- “Did you make that correction to that tail on the
PBY? You know that Monogram
got it wrong, didn’t you?”
“On that particular model of Hellcat they changed the cowl flap
arrangement; you can tell by its serial number that it needed to be
changed. Now had you used
the Bizzaro hobbies kit rather than the one YOU used, it would be right.”
“Hey, the color on that aircraft is wrong, it should have been
exactly two shades (not one shade) lighter.”
“The kit decals were wrong on that kit; it should have been a
1 instead of an L.”
- Oh yeah, I really want to continue building models
after hearing these things. I
guess I see why people say “it’s only a hobby” and then roll their eyes
and walk away. It’s also
why modelers get a bad rap, it’s because we deserve it for comments
like those above.
- Now should we be concerned about accuracy?
Sure we should. Should
we be concerned enough that we go out of our way to destroy the hobby
for someone that just likes to build?
- The problem we seem to have is that we try to force
our own ideas and standards on others.
In other words, we try to suck the joy out of their modeling,
much as we have sucked the joy out of our own modeling.
We’ve brought it down to being a mechanical exercise that involves
a great deal of precision and skill, but very little joy.
We schedule our time to model and we approach subjects based
on the amount of references that we have, we study and pore over documents
like we are going to discover the secret to the universe.
We don’t want to make a mistake because the other joy suckers
will be there waiting for us, lurking, pointing and laughing.
- In our club we have a few joy suckers, but we also
have some guys who won’t be stopped.
They are pretty good modelers in their own right.
They produce copious amounts of models of various shapes and
sizes. Some of their models
are great, some are average, but every month they show up with a big
smile on their face and four or five kits in tow to the meetings.
- They place their kits proudly and all gather round
them. They then proceed
to tell the story of the build.
“Gather round boys and girls and we’ll tell you how you actually
finish a kit” their story begins.
They then go into great detail about how they assembled and completed
this kit that had only been on the shelf of doom for a bit over two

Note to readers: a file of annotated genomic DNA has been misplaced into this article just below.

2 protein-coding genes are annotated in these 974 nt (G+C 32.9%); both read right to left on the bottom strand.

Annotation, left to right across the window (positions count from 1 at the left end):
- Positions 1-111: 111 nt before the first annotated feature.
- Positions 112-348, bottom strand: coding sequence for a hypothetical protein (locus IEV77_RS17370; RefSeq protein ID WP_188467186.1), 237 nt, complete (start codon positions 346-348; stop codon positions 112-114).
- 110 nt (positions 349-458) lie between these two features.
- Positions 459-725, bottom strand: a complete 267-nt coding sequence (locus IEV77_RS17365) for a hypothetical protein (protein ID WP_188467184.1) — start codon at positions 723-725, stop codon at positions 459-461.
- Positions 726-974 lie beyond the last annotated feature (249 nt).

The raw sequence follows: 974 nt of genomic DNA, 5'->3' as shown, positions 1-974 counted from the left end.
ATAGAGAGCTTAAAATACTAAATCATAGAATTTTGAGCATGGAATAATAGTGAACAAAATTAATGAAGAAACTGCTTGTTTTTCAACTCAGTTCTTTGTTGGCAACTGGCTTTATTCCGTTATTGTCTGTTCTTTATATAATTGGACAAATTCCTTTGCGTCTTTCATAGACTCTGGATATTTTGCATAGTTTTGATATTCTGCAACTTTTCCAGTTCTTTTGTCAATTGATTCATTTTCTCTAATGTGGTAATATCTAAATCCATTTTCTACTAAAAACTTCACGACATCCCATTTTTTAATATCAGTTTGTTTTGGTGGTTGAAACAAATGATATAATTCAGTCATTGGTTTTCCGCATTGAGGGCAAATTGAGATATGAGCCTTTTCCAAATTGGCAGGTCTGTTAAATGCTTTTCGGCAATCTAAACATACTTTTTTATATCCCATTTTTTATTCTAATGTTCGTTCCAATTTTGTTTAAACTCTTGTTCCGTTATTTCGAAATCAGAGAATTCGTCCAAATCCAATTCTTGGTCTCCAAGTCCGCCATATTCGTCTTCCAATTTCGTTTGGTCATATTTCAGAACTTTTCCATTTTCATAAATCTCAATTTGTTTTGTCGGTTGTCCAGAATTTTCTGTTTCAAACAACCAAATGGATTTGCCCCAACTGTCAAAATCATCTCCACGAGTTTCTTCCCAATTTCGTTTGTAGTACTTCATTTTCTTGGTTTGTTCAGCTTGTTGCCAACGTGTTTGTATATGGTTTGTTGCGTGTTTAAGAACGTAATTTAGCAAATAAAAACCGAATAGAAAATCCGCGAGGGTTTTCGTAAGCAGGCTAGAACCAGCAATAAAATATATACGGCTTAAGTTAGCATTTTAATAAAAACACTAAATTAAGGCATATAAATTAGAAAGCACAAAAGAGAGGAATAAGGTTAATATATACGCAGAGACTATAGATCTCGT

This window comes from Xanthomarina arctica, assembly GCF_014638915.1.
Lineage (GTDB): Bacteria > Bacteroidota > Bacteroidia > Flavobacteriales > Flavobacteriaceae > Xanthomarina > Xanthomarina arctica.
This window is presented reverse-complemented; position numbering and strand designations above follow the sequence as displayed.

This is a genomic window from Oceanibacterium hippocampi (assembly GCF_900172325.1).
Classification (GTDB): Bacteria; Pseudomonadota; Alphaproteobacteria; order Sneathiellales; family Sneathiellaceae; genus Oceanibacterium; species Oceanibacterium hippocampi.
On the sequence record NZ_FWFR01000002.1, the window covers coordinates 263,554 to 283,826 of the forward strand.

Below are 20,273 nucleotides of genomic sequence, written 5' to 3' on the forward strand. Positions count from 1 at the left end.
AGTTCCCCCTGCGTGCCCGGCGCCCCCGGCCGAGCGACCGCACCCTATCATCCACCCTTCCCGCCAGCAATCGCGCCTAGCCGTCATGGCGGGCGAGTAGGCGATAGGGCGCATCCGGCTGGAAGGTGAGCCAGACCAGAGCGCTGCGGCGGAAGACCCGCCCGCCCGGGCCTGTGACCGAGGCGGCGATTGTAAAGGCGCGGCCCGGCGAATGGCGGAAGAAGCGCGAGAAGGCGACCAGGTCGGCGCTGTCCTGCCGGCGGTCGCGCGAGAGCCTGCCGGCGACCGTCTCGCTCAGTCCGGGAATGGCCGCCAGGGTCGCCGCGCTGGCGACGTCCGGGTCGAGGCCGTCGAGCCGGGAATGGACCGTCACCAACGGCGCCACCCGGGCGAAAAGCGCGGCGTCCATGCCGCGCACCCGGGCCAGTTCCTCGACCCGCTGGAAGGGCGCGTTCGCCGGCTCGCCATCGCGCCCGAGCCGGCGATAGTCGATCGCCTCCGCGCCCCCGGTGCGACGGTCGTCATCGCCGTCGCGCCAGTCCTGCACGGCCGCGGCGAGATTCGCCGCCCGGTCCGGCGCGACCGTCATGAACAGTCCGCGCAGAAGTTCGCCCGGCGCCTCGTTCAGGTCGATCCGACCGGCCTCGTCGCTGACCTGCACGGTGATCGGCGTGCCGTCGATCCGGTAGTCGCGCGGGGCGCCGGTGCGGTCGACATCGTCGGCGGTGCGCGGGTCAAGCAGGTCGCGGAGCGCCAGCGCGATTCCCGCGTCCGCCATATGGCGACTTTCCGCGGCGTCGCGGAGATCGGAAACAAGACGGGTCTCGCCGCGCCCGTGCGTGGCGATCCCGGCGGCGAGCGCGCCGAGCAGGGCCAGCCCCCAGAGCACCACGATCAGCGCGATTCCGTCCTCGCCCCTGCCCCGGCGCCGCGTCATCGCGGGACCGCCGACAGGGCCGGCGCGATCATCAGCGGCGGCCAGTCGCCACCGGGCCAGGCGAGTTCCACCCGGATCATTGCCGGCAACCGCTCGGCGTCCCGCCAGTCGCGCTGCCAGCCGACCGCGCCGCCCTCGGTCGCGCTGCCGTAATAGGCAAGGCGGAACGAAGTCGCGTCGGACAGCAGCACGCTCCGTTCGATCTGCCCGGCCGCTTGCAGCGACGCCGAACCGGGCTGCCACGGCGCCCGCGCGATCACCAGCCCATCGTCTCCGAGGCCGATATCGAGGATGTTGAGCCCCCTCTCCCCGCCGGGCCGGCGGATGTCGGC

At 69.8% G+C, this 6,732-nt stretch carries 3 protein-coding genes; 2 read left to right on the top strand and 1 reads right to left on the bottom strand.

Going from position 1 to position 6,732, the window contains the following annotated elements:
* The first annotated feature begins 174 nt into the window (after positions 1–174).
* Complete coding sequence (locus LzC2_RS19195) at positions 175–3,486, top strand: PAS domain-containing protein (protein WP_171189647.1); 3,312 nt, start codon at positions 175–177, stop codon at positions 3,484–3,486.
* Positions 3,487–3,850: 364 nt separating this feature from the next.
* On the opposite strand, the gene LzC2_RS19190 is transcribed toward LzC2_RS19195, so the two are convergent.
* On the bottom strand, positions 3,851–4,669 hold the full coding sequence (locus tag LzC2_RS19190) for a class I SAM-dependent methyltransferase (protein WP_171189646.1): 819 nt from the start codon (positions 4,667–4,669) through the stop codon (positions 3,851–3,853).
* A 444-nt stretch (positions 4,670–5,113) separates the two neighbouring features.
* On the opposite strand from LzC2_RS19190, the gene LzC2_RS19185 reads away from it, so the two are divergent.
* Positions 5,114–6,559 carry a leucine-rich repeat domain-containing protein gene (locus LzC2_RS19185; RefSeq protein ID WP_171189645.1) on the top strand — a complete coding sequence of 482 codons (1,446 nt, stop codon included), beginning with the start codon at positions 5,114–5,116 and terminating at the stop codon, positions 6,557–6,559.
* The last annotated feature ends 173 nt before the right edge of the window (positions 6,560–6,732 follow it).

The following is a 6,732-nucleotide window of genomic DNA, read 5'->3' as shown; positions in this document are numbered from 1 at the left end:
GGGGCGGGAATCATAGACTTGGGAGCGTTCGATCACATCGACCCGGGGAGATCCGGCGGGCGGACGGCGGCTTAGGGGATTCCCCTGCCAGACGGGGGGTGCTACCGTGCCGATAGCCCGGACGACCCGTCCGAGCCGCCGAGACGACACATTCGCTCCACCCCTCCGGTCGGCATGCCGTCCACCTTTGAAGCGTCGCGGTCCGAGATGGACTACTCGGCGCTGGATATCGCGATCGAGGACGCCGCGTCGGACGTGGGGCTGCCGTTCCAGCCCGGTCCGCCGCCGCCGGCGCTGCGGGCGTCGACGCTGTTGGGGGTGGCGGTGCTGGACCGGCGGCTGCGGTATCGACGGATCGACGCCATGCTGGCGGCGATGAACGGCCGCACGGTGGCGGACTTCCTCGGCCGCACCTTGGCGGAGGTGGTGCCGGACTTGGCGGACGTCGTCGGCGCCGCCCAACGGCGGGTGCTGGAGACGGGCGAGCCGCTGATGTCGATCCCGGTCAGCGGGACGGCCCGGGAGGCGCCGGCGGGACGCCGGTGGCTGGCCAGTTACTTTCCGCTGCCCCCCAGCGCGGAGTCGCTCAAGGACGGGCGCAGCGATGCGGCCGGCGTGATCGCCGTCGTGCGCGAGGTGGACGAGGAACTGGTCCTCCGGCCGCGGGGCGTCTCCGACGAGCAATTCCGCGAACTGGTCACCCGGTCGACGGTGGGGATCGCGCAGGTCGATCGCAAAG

months. “My word man, it’s
only a baby! You can’t build
a kit that is that young! You
must let it age and the decals yellow before you can break sprue.”
you think quietly to yourself feeling shame all the while remembering
your failed attempt at building the kit.
- See these guys are filled with the joy that we
all like to suck. They have
realized that this hobby is supposed to be fun and they actually approach
it that way. It’s amazing;
they have smiles on their faces (although that could be from the large
amounts of MEK and the enamel paints that they use) and kits on the
- That smile is like kryptonite to the joy suckers.
They simply move on to their own kind and sneer from the other
side of the room. The problem
is that their nit pickiness simply bounces off these guys.
The bottom line is that they really don’t care about the flaps,
cowls or anything else. They
simply enjoy building models, good, bad, accurate or not accurate; they
are all the same to them.
- There is a word for these guys.
They are called modelers.
Scary thought isn’t it?
- So, how do you tell if you are a joy sucker?
In the vein of Johnny Carson, you might be a joy sucker if…
have nothing nice to say about any models but your own.
your first thought is about what’s wrong with a model rather than how
cool a model is and that someone actually finished an MPM or ProTech
you ponder if that Hellcat has the right shade of zinc chromate green
in its cockpit (or you snapped immediately when your read the above
line to correct me an tell me that it is interior green, not zinc chromate).
See how easy this is. Deep
cleansing breath now.
you go to a modeling meeting with the guys and you can’t work up a smile
or a laugh.
you spend your time thinking to yourself how much better your model
is than the one sitting next to it.
- Don’t be afraid, there is hope for you.
Here are a couple suggestions for those of you who might be joy
suckers or even joy suckers in training.
something nice to say. There
is always something nice to say about a model.
It might be the color of the tires or the cool paint scheme,
but there is always something nice to say about them.
something out of the box. The
term I’ve heard for these are “slammers”.
Slam them together and paint them.
Nothing fancy, just something fun.
It’s ok, you don’t actually have to show them to anyone.
that this is all supposed to be fun and it really is a hobby.
Keep it in perspective.
let it go. What I mean by
this is that you may be the smartest guy in the room about a certain
topic, be it color or details or even a certain aircraft, but you probably
are the only guy in the room that actually cares that much about that
particular topic. If people
are interested, they will ask you.
- Now, shut and build something.
Really, I mean it this time!